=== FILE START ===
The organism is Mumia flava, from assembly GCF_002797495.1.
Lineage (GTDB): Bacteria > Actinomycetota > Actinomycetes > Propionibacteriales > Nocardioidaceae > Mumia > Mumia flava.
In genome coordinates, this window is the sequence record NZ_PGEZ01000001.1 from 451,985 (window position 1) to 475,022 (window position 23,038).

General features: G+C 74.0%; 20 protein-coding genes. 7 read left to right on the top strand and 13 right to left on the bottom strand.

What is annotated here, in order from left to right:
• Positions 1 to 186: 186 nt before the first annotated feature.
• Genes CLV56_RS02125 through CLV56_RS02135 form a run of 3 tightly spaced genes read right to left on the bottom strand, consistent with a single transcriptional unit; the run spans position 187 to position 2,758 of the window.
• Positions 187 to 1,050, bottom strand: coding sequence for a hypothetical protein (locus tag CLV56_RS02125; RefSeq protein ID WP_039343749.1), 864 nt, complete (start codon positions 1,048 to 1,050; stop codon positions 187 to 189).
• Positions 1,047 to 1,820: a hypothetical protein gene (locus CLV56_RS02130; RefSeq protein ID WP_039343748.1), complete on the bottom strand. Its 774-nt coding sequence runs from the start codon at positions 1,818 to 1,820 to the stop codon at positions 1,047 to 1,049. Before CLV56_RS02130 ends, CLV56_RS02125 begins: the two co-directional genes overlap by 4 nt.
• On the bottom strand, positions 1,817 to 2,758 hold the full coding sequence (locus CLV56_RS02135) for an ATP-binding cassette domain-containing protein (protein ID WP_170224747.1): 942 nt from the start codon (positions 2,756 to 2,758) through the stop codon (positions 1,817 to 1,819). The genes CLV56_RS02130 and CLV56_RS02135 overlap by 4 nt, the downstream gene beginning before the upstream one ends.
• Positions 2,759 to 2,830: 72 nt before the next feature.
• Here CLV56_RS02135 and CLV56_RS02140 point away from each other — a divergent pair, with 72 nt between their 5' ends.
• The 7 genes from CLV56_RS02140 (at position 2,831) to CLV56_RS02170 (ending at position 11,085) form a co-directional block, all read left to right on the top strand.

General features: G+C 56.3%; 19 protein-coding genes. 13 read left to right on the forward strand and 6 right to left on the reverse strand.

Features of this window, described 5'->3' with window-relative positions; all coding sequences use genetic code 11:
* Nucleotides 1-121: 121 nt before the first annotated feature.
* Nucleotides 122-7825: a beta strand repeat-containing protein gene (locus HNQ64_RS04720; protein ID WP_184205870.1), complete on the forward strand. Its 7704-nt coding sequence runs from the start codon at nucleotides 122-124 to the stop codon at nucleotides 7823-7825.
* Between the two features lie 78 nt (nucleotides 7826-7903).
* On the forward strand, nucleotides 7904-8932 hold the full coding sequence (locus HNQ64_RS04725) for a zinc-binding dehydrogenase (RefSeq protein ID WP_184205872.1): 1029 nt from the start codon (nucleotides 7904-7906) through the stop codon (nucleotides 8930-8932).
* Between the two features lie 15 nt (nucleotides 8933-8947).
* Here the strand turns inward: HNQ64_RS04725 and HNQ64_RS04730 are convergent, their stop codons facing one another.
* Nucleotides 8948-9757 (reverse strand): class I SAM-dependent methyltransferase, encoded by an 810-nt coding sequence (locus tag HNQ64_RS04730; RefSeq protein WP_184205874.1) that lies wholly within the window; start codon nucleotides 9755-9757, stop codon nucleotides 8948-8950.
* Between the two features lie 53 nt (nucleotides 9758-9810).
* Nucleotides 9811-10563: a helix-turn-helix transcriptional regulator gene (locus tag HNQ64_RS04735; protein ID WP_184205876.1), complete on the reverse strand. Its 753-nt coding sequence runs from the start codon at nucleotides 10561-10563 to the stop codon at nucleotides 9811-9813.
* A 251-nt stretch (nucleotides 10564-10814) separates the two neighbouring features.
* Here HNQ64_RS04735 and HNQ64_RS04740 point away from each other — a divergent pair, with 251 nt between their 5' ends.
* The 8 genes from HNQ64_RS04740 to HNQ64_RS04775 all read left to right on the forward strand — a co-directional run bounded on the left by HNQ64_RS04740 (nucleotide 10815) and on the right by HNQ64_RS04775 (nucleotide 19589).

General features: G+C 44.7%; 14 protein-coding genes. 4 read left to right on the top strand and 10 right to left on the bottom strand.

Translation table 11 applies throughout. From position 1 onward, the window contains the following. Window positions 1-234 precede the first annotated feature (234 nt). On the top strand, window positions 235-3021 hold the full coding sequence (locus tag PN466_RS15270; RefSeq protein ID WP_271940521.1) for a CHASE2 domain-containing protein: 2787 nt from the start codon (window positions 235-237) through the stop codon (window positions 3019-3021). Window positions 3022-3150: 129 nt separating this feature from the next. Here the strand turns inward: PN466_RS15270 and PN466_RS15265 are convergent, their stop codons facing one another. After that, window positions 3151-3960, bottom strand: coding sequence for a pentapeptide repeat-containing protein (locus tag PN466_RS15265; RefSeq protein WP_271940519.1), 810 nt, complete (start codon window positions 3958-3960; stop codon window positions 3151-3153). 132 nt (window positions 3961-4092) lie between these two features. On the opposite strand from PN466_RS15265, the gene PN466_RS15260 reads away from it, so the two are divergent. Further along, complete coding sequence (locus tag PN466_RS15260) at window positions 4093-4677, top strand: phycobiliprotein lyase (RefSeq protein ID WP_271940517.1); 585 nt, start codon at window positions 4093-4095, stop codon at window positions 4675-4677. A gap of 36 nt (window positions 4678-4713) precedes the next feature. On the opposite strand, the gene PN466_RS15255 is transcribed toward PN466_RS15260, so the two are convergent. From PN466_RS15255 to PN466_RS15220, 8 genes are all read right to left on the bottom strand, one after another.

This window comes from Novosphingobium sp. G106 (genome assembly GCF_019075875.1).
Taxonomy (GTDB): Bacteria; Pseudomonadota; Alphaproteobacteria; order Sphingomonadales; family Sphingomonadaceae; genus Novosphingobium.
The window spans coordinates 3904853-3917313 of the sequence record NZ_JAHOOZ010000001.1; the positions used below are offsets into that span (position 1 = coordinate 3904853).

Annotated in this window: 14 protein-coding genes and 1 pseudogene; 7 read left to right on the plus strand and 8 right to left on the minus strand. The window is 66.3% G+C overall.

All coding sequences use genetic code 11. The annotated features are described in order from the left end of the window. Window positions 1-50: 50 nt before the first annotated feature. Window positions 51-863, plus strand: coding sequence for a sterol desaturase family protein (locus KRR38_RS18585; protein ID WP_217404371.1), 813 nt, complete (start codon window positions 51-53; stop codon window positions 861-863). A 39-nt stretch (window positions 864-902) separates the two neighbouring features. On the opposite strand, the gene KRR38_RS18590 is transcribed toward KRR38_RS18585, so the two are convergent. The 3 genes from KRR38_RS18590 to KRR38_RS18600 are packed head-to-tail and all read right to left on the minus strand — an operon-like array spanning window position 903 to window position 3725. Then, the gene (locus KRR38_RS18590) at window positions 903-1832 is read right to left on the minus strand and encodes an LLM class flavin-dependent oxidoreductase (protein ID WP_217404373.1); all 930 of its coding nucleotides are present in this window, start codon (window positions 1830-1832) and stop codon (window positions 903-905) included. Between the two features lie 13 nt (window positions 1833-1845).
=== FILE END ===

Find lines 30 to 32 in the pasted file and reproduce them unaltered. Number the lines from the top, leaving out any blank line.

This window comes from Novosphingobium sp. G106 (genome assembly GCF_019075875.1).
Taxonomy (GTDB): Bacteria; Pseudomonadota; Alphaproteobacteria; order Sphingomonadales; family Sphingomonadaceae; genus Novosphingobium.
The window spans coordinates 3904853-3917313 of the sequence record NZ_JAHOOZ010000001.1; the positions used below are offsets into that span (position 1 = coordinate 3904853).